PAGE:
Eight weeks out from the varroa parasite outbreak, NSW has eased restrictions on the movement of thousands of pollinating beehives, but the decision comes too late for many almond growers.
- The NSW Government has scrapped yellow zones in its varroa mite response
- Hundreds of beekeepers can now apply to move their hives
- The bees are needed to pollinate orchards ahead of harvest
The NSW Agriculture Minister Dugald Saunders said he was confident varroa mite is being controlled and has scrapped the yellow notification zones set up around infected properties.
The changes allow bees and beehives on more than 3,700 properties flexibility to move again, but the CEO of the Almond Board of Australia, Tim Jackson, said production had already taken a hit.
“It is a bit late, and production will be down a bit as a result,” Mr Jackson said.
Mr Jackson said the news was still welcome and would give Riverina almond growers access to enough bees, but other states were still not allowing cross-border movements.
“Considering Victoria grows about 60 per cent of Australia’s almonds, pollination rates could be as low as 50 per cent.
“And that is estimated to reduce the value of the crop by $200 million this year.”
Yellow zone ‘clear of varroa’
Today marks eight weeks since the deadly bee parasite was first detected at sentinel hives at the Port of Newcastle, triggering a statewide movement ban.
There are now 97 infected properties across the state.
Biosecurity zones were imposed within 10-kilometre, 25-kilometre and 50-kilometre radiuses of the detections, marking eradication zones, surveillance zones, and notification zones, respectively.
But the NSW Agriculture Minister Dugald Saunders said there was “no longer a need” for the outer, yellow notification zone.
“As bizarre as it sounds, it’s actually a good thing to be able to do to lose one of those zones,” he said.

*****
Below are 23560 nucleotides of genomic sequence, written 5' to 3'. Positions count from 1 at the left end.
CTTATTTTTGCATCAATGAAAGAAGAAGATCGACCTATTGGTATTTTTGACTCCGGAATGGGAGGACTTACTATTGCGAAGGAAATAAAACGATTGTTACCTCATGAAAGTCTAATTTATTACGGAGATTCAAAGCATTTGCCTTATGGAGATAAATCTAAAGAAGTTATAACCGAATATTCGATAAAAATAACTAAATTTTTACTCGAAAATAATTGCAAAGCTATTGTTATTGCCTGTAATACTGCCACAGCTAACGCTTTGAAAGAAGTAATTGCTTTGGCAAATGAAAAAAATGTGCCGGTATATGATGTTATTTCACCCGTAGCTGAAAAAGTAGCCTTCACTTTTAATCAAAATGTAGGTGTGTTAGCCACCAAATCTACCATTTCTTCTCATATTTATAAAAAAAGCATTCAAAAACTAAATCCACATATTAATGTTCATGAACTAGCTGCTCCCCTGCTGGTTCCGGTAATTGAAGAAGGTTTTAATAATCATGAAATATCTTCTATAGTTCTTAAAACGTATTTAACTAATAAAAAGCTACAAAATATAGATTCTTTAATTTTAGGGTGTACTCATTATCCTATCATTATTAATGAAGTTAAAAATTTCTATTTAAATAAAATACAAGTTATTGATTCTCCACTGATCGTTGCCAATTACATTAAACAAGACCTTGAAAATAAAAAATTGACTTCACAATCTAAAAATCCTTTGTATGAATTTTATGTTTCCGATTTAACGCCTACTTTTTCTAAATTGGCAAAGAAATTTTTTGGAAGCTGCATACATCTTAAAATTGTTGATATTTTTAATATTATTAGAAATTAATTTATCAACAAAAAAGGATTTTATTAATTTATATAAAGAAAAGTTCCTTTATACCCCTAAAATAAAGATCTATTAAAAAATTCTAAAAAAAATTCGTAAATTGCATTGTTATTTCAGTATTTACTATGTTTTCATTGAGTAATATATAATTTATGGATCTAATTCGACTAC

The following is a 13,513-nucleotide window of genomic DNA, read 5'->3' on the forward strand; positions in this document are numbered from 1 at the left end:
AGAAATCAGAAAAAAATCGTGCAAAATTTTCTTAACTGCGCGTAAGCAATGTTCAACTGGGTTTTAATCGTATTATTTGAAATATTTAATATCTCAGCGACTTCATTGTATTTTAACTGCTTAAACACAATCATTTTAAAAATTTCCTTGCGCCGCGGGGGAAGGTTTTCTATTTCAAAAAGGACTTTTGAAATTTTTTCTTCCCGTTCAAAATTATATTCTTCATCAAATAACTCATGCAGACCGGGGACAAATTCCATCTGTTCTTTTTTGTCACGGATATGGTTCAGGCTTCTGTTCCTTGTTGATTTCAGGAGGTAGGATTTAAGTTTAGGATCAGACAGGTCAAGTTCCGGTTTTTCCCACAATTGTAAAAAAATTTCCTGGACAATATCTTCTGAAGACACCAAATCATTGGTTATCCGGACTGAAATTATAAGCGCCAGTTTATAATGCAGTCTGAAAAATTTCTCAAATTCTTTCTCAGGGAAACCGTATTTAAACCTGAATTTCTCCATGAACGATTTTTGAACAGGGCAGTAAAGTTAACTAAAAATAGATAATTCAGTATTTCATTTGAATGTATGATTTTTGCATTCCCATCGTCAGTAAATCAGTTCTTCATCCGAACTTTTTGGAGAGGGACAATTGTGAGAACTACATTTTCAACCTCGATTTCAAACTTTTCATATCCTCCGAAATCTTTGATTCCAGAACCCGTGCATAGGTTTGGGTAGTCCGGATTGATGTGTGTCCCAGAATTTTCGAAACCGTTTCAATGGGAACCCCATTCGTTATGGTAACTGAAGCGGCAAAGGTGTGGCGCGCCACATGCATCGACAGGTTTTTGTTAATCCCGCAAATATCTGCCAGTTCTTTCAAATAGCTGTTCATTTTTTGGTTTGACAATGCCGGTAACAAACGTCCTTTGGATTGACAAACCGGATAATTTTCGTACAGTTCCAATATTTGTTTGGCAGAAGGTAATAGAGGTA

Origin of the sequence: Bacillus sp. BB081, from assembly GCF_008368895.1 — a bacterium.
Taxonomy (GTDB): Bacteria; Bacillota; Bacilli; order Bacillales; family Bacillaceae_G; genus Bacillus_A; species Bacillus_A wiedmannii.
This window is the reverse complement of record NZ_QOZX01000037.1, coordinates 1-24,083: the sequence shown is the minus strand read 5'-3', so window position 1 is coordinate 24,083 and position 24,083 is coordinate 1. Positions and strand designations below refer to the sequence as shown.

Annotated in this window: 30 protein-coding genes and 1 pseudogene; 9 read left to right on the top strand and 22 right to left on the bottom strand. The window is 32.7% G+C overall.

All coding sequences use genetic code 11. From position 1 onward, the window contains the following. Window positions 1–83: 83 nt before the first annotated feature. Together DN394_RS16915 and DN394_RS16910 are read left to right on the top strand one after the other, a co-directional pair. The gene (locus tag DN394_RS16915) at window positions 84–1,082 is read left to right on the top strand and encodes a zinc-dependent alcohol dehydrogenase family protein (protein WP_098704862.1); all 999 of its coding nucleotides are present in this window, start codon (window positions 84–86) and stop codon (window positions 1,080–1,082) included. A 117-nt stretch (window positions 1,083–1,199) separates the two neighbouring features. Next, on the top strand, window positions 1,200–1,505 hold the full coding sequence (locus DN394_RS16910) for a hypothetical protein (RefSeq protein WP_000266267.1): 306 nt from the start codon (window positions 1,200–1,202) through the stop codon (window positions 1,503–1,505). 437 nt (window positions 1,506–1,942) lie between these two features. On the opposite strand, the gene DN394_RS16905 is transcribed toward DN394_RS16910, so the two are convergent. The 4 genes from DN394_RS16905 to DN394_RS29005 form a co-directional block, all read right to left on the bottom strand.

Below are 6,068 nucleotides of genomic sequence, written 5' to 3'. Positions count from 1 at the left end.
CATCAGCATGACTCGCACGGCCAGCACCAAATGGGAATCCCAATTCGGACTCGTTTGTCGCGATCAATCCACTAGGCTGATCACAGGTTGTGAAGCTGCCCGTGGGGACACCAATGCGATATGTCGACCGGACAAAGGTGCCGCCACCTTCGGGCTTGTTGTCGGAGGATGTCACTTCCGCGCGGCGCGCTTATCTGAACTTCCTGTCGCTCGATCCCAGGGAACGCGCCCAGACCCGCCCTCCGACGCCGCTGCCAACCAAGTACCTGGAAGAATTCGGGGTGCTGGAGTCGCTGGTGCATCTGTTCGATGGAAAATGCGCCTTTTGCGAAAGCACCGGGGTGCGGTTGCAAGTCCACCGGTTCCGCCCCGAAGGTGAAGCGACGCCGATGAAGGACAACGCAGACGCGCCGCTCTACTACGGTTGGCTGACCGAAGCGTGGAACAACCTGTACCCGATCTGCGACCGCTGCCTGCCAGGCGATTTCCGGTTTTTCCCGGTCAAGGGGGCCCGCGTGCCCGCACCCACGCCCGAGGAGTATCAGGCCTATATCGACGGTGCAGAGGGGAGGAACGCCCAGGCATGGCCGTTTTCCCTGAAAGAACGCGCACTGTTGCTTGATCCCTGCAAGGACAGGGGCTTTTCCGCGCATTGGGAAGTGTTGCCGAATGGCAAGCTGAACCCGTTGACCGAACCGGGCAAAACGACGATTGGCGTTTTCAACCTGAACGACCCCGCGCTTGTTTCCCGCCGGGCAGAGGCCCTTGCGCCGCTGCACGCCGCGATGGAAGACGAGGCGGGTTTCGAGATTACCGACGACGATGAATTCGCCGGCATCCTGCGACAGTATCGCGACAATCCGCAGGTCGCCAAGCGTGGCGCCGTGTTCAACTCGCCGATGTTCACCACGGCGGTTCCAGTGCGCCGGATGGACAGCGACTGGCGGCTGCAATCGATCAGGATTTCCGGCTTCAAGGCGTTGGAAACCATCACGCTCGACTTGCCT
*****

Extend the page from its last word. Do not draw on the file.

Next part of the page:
“We’ve done everything we can. The teams have been on the ground doing a massive amount of work to get here, and I think that’s a great result. We’ll keep doing what we’re doing.”
Millions of bees have been eradicated as part of the state’s control response to varroa mite in the red zones.
In the now-scrapped yellow zones, almost 2,500 hives were sampled, and no mites were found.
Mr Saunders said he was “confident” that the changes would have an immediate effect.
“It means that those beekeepers — around 277 commercial beekeepers and almost 3,500 recreational beekeepers — will now be able to apply for a permit to move,” he said.
“It’s all based on the fact that we’ve done a lot of testing over the past few months to make sure that we’re at the stage now to feel comfortable doing what we’re doing.
“The yellow zone is now like the rest of NSW; it is clear of varroa mite.
Berries, avocados and macadamias next
NSW Apiarists’ Association president Steve Fuller said while almonds largely missed out, blueberry, apple, avocado and macadamia growers would be grateful.
“It’s starting to give a little bit of normality back to some of the industry that has been trapped in a non-movement zone for a couple of months now,” he said.
“It’s not so much more freedom, but it allows us to work our hives and move our hives a little bit more easier.”
Mr Fuller will start to prepare his hives that were in the yellow zone, surrounding the infested premise at Nana Glen, for macadamia pollination.
“Around the Grafton area, we had 1,500 hives locked down … the [removal of the] yellow zone allows me to get my hives ready for the macadamia season, which is coming up in about six weeks’ time,” he said.
“We do have some blueberries that aren’t in the purple or red zones at the moment. We also have stone fruit and apples coming up in September, avocadoes coming in September as well.”
Posted , updated
Source : ABC News (AU)